What is POFP?

Why do lawyers refer to long documents as briefs and
18-year olds as infants? Why do they use so much Latin when so few of their
clients are Ancient Romans? Is it a conspiracy?

Party of the First Part has the answers! Check out the Website for the
Legalese Hall of Shame; a glossary of legal words linked to Adam Freedman's
columns; tips on writing legal documents in plain English; and more!

Sunday, September 28, 2008

Straight Talk on Gobbledygook -- and Reform

Cheryl Stephens -- plain language guru -- has cleared up the original meaning of the word "gobbledygook."

The term was coined by Henry Maverick, but as Stephens points out:

Maverick said the bureaucratic style of writing reminded him of the turkeys who strutted around the yard making a lot of noise that ended in a pile of sputum on the ground. That sputum was the gobble-de-gook. Not the strut nor the song-- the spit and pus!

For more of Cheryl's wisdom, check out her terrific blog, Building Rapport. In particular, you'll see information about the Plain Language in Government Communications Act now pending in Congress. To heck with the bailout; urge your congressman to support that.

Saturday, September 27, 2008

Word of the Week

Ferae Naturae

Latin (literally, "of a wild nature"); used as both a noun and an adjective to refer to animals of a sort that are not normally domesticated. Under traditional common law rules, the owner of an animal ferae naturae was strictly liable for any injuries caused by the animal.

The Second Annual Golden Gobbledygook Award!

Just what you've all been waiting for -- a Prize for the best example of bad legalese.

The term "gobbledygook" was coined by a Texas congressman, Henry Maverick. He meant for the word to evoke the sound that gobbling turkeys make. The word was meant as an indictment of confusing legalese and officialese.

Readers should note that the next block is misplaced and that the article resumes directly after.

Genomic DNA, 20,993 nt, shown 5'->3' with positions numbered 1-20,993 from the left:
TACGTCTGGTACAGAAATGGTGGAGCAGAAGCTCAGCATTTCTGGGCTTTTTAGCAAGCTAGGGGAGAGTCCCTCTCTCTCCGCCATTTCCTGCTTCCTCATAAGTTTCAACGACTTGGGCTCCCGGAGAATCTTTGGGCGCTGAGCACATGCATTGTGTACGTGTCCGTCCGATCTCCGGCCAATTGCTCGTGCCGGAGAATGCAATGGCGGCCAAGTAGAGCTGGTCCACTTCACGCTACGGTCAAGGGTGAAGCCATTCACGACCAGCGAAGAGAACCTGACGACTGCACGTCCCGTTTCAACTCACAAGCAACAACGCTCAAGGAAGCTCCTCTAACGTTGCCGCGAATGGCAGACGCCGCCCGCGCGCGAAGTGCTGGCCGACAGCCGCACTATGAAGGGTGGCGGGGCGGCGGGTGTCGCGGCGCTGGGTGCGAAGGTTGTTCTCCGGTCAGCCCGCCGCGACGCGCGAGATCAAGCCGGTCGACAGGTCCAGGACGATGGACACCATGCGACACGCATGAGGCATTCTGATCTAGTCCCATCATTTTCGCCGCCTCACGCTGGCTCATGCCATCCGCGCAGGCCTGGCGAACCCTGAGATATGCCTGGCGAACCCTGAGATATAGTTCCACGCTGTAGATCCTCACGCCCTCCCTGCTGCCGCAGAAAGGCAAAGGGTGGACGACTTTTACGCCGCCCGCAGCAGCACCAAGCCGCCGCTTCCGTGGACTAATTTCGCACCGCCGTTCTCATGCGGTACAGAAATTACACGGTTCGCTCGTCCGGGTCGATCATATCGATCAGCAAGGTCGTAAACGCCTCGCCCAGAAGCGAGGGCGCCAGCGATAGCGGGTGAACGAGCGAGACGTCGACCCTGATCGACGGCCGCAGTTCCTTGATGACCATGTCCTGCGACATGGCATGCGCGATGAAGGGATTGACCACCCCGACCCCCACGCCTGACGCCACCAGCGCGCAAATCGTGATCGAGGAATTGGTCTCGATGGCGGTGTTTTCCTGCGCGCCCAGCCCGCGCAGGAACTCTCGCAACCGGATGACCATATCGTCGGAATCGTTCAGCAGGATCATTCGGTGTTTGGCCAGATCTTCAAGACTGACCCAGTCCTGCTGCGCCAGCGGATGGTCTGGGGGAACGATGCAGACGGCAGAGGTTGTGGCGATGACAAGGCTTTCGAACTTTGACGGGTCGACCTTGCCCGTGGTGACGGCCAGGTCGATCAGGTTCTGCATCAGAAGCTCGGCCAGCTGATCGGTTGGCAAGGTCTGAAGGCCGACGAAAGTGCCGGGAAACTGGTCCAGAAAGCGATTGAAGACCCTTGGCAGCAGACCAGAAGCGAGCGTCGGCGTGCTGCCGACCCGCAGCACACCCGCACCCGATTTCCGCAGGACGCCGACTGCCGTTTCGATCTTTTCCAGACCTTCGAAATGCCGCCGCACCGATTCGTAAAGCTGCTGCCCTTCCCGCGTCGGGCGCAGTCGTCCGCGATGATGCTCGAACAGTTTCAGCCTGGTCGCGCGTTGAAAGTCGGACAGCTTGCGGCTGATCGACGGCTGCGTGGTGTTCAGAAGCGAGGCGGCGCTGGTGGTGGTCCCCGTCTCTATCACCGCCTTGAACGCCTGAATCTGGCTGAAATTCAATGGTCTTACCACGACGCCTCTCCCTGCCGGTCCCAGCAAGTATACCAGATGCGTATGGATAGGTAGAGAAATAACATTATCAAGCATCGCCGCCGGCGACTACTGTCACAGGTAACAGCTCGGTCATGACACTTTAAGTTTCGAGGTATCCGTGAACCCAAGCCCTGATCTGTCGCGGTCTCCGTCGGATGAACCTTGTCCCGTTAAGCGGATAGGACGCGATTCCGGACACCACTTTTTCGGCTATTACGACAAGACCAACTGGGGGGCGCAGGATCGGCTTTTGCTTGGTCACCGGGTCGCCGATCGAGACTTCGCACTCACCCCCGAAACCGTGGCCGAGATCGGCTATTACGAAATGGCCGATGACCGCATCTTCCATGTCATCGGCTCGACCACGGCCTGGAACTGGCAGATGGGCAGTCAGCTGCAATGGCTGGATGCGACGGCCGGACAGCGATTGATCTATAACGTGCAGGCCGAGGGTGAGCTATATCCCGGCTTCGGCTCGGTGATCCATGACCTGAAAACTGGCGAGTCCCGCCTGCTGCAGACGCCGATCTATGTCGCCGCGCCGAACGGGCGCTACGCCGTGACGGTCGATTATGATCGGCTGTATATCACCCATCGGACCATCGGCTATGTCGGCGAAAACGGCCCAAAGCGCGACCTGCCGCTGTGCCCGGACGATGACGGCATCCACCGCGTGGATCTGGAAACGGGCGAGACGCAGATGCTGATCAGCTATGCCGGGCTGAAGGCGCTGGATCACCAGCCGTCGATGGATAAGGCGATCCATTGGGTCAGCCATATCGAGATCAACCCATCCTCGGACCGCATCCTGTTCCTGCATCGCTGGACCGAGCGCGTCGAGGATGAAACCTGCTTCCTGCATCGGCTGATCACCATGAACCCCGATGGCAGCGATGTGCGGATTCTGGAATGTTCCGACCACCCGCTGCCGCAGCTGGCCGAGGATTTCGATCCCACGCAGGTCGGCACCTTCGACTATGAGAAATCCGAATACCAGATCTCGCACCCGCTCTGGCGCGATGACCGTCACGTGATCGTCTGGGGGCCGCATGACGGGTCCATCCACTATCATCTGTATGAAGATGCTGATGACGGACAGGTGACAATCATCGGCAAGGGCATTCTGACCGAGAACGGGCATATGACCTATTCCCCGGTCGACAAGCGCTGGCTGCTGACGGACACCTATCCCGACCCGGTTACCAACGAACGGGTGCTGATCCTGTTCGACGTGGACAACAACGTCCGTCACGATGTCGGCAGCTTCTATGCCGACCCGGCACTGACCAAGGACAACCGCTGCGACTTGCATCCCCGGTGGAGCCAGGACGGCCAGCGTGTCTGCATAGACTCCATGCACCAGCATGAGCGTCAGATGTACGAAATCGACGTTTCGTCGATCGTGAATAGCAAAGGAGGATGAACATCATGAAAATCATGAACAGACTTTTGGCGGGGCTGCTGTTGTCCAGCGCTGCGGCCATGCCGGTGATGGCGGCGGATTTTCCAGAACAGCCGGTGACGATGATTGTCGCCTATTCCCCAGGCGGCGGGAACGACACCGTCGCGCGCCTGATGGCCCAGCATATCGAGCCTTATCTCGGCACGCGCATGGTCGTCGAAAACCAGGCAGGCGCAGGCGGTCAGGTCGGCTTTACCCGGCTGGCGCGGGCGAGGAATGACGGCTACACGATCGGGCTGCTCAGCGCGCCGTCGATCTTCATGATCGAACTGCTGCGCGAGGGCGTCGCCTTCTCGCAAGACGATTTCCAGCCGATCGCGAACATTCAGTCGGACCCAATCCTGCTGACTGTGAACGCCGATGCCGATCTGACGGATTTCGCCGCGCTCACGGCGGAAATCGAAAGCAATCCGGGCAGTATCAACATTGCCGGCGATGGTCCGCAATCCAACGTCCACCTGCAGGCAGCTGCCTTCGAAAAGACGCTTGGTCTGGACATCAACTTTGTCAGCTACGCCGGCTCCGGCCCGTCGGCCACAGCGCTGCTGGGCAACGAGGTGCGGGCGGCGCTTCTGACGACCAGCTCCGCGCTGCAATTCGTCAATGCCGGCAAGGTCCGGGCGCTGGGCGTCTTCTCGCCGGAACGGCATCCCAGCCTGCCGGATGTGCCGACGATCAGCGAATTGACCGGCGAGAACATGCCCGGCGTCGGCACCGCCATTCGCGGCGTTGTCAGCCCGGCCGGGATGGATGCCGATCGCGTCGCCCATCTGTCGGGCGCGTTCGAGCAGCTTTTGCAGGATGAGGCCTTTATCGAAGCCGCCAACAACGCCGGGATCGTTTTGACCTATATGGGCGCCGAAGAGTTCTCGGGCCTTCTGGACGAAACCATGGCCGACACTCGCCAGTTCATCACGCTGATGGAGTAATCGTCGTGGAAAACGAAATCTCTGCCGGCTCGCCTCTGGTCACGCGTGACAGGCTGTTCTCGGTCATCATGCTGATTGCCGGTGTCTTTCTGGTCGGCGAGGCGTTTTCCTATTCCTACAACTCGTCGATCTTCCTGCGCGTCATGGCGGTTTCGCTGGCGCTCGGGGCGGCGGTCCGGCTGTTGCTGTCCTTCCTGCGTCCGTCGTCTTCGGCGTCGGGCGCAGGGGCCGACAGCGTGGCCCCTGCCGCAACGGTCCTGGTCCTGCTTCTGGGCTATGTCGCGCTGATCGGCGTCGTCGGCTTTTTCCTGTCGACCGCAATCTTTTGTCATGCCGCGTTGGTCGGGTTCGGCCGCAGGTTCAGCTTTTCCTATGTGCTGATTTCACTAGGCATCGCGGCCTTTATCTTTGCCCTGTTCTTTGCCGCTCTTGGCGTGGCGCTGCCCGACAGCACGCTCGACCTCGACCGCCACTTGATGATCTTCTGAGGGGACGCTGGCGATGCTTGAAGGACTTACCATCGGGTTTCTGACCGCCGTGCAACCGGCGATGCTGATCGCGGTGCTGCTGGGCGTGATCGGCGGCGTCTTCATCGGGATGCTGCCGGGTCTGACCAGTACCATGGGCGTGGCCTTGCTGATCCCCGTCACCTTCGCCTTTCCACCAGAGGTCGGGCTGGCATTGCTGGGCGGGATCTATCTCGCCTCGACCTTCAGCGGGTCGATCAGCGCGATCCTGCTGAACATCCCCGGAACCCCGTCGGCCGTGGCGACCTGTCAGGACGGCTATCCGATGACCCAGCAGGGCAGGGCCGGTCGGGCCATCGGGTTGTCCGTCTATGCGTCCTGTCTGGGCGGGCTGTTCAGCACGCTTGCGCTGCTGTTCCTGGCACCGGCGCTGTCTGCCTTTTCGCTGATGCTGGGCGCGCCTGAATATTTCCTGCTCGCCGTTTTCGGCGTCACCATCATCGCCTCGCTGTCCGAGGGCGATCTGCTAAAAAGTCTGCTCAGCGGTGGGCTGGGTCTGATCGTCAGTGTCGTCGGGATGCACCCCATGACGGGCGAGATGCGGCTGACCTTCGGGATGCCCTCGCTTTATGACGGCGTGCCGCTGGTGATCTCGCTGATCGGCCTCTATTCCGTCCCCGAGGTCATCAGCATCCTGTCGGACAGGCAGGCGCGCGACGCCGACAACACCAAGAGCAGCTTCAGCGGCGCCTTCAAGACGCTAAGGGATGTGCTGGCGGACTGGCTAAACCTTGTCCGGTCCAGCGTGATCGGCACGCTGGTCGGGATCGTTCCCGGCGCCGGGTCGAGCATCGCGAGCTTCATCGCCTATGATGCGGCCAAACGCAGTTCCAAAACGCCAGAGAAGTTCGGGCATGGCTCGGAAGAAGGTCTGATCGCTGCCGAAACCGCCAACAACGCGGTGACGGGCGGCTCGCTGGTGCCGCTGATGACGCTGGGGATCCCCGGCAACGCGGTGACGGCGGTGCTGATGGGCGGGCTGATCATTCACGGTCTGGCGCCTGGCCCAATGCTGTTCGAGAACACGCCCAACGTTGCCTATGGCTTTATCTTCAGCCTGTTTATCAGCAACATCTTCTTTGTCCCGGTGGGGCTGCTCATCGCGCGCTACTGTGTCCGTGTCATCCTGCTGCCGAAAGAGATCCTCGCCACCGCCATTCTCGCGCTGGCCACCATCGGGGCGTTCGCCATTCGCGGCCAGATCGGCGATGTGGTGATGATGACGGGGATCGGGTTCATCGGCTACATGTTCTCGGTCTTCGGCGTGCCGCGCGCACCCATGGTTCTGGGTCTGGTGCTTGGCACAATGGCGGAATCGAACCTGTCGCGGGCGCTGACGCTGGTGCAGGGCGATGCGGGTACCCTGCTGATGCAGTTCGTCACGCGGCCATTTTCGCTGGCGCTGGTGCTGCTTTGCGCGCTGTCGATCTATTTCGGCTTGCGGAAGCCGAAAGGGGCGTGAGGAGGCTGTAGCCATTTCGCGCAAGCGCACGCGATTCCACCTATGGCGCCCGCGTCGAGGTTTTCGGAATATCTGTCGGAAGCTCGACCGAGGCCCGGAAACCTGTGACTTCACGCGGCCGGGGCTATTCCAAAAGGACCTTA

But people have come to take legalese in stride; to which POFP says "Enough!

Send the worst example of legalese you can lay your hands on to POFP (adamjfreedman@yahoo.com) -- and you can be the proud winner of the Golden Gobbledygook Award. The top three winners will get a boxed set (without the box) of the new paperback edition of my book The Party of the First Part, together with the Vocabula Review's new essay collection (a must for all language lovers): Vocabula Bound 2: Our Wresting, Writhing Tongue. Winners will be announced October 14th.

Looking for inspiration? Check out the Legalese Hall of Shame at POFP's website. (The two recent entries listed below will be considered for the prize... but the competition is wide open!).

New Entries in the Hall of Shame

Two new entries for the Legalese Hall of Shame in our related website.
  • From attorney Erin Engels, a baffling sentence from a retirement agreement. The lawyer used 150 words to say "Retiree waives his right to sue the employer." But why just "waive" a right when you can "release, remit, remise, acquit and forever discharge " a right? It's hard work, but then this was a union job.
  • From concerned citizen Howard Kline, an Ohio traffic ordinance that requires a GPS unit to navigate your way through the dangling modifiers.

In our never-ending quest to reform legal language, we've exposed these (and other) examples of bad legalese to public ridicule. Check them out at the Hall of Shame!

Sunday, September 7, 2008

A Fabulous Book for Language Lovers

Hot off the presses! A new collection of essays from The Vocabula Review -- an online journal devoted to battling nonstandard, careless English, while also celebrating the opulence and elegance of the English language.

The book is called: Vocabula Bound 2: Our Wresting, Writhing Tongue (the subtitle comes from a quotation by Ben Johnson). It is a collection of twenty-eight essays about the English language, as well as ten poems, that originally appeared in The Vocabula Review. Included within its covers are essays by Joseph Epstein, Judge Mark Painter, and -- yours truly.

You can order Vocabula Bound 2 from Vocabula Books or Amazon. It's also worth checking out Vocabula Review for the pleasure of reading its fascinating content.

Word of the Week

Admixed Embryo

Wired Magazine reports that Admixed Embryo is "legalese for any early-stage embryo combining human and nonhuman genes or tissue. Encompassing both cybrids and chimeras yet sounding less apocalyptic than either, these hybrids are now approved in England for stem cell research."

Monday, September 1, 2008

Word of the Week


Co-ownership of property by two or more individuals who inherited it jointly under the laws of intestate succession. The word derives from the Anglo-Norman parcenerie and Old French parsonerie, both meaning "partnership."